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Dangerous Email

Posted on January 7, 2007. Filed under: Blog--All categories, Management development, Technical writing |

I had an experience with email yesterday that reminded me of the dangers of email–especially in a professional setting. The crux of it is that I’d been coordinating an event with several people. The event involved some who were experienced with the requirements of the event and some who were new to the event. To make sure each person was on the same page regarding meeting time, location, transportation, equipment and materials required, etc. I’d sent emails to the group as well as made phone calls to ensure the items were understood and to field any questions the group might have. All was going well.
Then yesterday I received an email from one of the participants, I’ll call her Mary, saying that another of the participants, I’ll call him Jim, had changed his mind about the transportation he was going to use to get from Point A to Point B. No reason was given for the change in plans. As a result of that email, I began to wonder whether this change in plans was indicative of a problem behind the scenes that I wasn’t aware of; if it was to what extent, and did anything need to be done to resolve it.

After pondering an approach for several minutes, an email arrived from Jim. His email explained the situation very differently: the change in transportation plans was not his idea; it was actually a suggestion from one of Mary’s teammates to which Jim agreed.

What’s my point with this story? Is it that I’m a control freak and got twisted because the team didn’t just agree with my plan and move forward? Okay, some people do call me a control freak; but in reality the point is simply this: email does not convey the full story. It is inherently limited in what it can convey because it cannot convey tone of voice; it cannot convey facial expression; it cannot see and respond to the facial expressions of the recipient–facial expressions that might convey a lack of understanding, questioning, disappointment, etc.

While the events related here are rather minor, I saw them as emblematic of how relying on email–something nearly everyone does in today’s communication environment–is not only ill advised, it is a dangerously inadequate tool. Yes, it’s convenient; but sheer convenience doesn’t make things healthy. Consider fast foods and prepackaged meals–a diet based on these has a tendency to lead to unhealthy bodies. And that’s my point with a heavy reliance on email–a communication diet based on email leads to unhealthy relationships because of the potential for miscommunication and the undermining of relationship.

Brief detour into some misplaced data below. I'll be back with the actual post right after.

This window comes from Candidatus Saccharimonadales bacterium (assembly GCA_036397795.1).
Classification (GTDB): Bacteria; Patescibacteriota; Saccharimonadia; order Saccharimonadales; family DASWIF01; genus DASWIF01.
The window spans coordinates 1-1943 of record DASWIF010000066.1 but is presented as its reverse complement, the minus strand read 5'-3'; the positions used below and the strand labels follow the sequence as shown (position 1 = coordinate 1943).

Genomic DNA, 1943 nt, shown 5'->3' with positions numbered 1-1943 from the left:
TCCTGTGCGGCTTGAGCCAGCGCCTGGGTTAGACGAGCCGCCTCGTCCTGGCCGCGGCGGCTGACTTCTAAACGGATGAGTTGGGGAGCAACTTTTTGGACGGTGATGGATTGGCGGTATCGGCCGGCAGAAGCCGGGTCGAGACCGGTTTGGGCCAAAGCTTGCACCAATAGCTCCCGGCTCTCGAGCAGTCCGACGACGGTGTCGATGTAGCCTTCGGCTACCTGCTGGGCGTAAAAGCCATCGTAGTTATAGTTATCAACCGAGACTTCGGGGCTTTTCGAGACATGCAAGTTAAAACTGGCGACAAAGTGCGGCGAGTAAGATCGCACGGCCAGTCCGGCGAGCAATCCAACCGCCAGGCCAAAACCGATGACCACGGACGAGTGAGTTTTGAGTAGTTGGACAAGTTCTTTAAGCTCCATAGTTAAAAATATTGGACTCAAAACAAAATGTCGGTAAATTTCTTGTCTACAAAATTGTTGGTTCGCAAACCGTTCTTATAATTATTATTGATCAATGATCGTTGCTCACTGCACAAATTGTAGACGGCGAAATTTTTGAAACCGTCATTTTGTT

You can still use email to get the job done, but add some face-to-face conversations to the mix. Call people on the phone in addition to emailing them. Reduce the dependence on email and increase the use of other vehicles of communicating. This will help build relationships with the people on your team and give them a sense that you know them as individuals rather than just faceless workers. It’s the relationships we have with others in our personal and work environments that creates our ability to get the job done. Without the relationships, they–and we–are just names in an inbox mixed in with all the other names and junk mail we get.

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“Dear John” Letters at Work

Posted on January 2, 2007. Filed under: Blog--All categories, Technical writing |

“Is it okay to address an email or letter to ‘Dear John’?” When I heard this question from a client recently, I was flummoxed. Why is this question being asked, I wondered. But then the client explained: “When I have to write to someone named John, I feel weird addressing him as ‘Dear John’ because it’s like writing a break-up letter.” Okay, now I get it!

Yes, it is rather funny to write Dear John when you think about it in terms of a Dear-John letter. Nonetheless, the guy’s name is John; so what can you do? In our informal culture today–and especially in an email–you could always write “Hi John” rather than Dear John. or perhaps just start with “John,” and leave the Dear off. Either way would be appropriate. Another option? Just enjoy the chuckle.

Along the same vein, another client in the same meeting said, “I feel the same way when I have to write to someone named Jean (or Gene). It’s weird writing ‘Hi Jean.'” Okay, this one is MUCH funnier when said out loud. Say “Hi Jean” out loud. What do you hear? Hygiene! Yes, that does sound odd. To solve this you could write “Hello, Jean” or “Dear Jean” and the problem would be solved.

However, it’s always okay just to enjoy a private chuckle and move on rather than try to finagle your way around writing a “Dear John” or a “Hygiene” letter. Besides, we need more humor in the workplace.